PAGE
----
Goal-setting is perhaps the most obvious skill that gymnastics teaches, and in the beginning levels the main goals are pretty straightforward in the form of routines, which each level has a routines for each event. To learn these routines however, coaches demonstrate a very important step in goal-setting, which is to break down main goals into smaller, achievable steps. Routines are broken down into the skills that they are composed of, those skills are broken down into their parts and techniques, and those parts are further broken down into drills and exercises, which teach the parts, which teach the skills, which teach the routines for each level.
If an athlete progresses into the upper competitive levels and as they get older, they'll gradually be taught and learn how to set their pace. They'll learn how to take whatever drive or passion that they have and use them to decide what their goals are for the sport and in what time frame they want to accomplish those goals. Since every gymnast has their own set of abilities and hinderances as well as varying levels of passion and drive, every gymnast's goals and pace will be different. What is true for every gymnast, however, is that the nature of the sport (and the assistance of a good coach) teaches athletes how to take longer-term goals, break them down into short-term goals, and set benchmarks for progress along the way.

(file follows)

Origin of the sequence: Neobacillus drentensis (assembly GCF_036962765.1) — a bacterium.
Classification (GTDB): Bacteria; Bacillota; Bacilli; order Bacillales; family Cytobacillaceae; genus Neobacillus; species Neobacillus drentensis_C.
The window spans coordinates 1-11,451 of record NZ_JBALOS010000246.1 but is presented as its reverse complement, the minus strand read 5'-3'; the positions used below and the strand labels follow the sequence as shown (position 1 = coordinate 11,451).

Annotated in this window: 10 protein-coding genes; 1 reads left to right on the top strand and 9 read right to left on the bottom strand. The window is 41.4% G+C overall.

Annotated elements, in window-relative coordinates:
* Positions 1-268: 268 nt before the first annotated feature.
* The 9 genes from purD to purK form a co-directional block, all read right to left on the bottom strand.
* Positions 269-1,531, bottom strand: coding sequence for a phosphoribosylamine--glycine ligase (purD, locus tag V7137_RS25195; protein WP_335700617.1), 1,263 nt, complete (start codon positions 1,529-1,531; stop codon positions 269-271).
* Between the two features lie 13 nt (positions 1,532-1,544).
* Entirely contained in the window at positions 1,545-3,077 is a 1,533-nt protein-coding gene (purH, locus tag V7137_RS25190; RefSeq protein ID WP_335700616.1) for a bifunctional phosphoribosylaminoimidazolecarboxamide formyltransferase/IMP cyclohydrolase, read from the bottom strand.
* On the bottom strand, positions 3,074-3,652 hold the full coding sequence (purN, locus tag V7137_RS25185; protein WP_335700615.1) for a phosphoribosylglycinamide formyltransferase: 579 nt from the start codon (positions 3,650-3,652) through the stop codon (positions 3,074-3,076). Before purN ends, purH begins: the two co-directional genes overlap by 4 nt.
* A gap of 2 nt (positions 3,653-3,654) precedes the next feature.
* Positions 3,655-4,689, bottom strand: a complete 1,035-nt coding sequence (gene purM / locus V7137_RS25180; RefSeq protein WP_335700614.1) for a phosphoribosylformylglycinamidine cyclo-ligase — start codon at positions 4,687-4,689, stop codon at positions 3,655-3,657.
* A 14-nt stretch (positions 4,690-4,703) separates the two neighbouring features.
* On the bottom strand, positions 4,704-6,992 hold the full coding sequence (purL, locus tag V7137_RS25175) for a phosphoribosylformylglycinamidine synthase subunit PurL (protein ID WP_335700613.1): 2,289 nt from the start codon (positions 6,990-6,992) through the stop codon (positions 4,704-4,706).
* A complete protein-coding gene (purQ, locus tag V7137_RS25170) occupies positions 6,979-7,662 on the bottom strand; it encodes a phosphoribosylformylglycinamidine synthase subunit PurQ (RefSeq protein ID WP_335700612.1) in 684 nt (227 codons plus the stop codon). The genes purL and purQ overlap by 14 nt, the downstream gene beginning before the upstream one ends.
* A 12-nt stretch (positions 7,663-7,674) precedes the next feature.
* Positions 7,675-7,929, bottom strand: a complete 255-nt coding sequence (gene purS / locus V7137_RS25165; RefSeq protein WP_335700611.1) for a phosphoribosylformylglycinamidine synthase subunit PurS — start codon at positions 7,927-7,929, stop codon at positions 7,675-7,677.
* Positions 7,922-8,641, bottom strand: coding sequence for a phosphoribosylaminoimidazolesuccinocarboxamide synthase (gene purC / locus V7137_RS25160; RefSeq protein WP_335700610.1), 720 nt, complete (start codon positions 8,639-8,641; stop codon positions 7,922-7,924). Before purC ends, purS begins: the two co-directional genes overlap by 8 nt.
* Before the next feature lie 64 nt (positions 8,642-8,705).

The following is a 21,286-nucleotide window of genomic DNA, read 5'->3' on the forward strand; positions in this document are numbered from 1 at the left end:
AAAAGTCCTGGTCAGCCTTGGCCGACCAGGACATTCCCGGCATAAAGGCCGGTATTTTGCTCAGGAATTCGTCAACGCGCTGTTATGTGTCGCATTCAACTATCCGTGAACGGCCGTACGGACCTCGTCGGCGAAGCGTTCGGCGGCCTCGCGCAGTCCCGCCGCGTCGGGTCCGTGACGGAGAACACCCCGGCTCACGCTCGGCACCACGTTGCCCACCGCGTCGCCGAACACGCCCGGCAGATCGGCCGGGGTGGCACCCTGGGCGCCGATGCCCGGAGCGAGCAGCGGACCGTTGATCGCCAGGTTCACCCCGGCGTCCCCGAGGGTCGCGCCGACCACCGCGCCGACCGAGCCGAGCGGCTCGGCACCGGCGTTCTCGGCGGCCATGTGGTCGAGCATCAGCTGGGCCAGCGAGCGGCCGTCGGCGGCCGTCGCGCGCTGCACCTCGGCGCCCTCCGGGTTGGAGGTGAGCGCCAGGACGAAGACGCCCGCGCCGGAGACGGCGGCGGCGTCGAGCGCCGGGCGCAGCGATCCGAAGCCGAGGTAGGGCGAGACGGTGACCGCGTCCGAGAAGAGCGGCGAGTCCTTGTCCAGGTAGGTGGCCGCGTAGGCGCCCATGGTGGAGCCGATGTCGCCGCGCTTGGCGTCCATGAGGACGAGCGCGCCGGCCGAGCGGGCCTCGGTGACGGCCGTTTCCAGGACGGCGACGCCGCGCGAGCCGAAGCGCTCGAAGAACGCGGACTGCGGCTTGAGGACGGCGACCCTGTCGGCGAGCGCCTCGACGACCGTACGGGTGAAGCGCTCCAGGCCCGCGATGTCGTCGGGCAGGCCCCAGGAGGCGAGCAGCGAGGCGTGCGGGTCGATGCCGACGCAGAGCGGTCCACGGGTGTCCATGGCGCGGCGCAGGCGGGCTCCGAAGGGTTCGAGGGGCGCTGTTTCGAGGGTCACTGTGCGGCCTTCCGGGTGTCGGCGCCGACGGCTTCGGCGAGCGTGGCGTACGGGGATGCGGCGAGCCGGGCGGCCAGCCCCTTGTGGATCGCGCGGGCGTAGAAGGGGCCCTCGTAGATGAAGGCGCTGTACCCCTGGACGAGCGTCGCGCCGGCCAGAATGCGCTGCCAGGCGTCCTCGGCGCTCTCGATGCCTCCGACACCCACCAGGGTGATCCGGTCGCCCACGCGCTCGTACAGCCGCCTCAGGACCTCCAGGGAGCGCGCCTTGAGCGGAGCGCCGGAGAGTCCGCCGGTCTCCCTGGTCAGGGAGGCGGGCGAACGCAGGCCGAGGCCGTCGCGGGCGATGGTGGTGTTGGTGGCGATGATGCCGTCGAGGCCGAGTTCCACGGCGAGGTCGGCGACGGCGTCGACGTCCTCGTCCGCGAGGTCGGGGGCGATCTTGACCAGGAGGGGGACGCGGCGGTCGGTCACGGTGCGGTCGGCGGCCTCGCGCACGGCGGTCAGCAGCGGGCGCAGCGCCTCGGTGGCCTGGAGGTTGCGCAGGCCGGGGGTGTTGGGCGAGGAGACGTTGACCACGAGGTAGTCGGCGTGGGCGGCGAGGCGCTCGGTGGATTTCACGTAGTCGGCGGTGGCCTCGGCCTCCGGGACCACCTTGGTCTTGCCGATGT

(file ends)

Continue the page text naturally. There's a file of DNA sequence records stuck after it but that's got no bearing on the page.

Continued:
WORKING THROUGH FEAR AND FAILURE